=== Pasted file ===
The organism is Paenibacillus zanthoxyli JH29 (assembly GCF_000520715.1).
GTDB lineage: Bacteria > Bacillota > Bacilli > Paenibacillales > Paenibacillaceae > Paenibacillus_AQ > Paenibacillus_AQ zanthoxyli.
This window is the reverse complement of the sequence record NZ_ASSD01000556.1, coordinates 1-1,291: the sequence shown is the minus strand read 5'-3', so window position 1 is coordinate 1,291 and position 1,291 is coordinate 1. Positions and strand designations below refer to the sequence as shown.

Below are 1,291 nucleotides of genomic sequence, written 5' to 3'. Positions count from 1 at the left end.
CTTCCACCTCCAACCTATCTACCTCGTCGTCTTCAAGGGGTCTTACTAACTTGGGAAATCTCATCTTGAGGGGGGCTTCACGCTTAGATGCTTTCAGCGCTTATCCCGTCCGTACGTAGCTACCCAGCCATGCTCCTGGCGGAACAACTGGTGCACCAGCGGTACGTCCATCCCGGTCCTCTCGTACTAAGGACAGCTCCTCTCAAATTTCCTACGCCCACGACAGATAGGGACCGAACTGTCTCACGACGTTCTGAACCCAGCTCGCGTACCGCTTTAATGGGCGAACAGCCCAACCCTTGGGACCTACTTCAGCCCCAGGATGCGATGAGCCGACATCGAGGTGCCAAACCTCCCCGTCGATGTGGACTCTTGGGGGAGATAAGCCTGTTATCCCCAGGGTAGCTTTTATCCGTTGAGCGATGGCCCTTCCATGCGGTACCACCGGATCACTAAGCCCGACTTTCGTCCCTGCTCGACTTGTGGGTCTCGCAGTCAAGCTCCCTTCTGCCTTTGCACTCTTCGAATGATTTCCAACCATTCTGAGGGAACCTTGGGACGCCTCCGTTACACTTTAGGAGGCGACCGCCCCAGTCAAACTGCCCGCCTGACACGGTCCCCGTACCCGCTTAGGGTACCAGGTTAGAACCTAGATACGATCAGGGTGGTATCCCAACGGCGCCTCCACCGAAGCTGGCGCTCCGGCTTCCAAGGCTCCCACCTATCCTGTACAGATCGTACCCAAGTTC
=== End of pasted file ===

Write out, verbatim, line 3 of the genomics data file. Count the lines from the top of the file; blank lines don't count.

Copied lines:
This window is the reverse complement of the sequence record NZ_ASSD01000556.1, coordinates 1-1,291: the sequence shown is the minus strand read 5'-3', so window position 1 is coordinate 1,291 and position 1,291 is coordinate 1. Positions and strand designations below refer to the sequence as shown.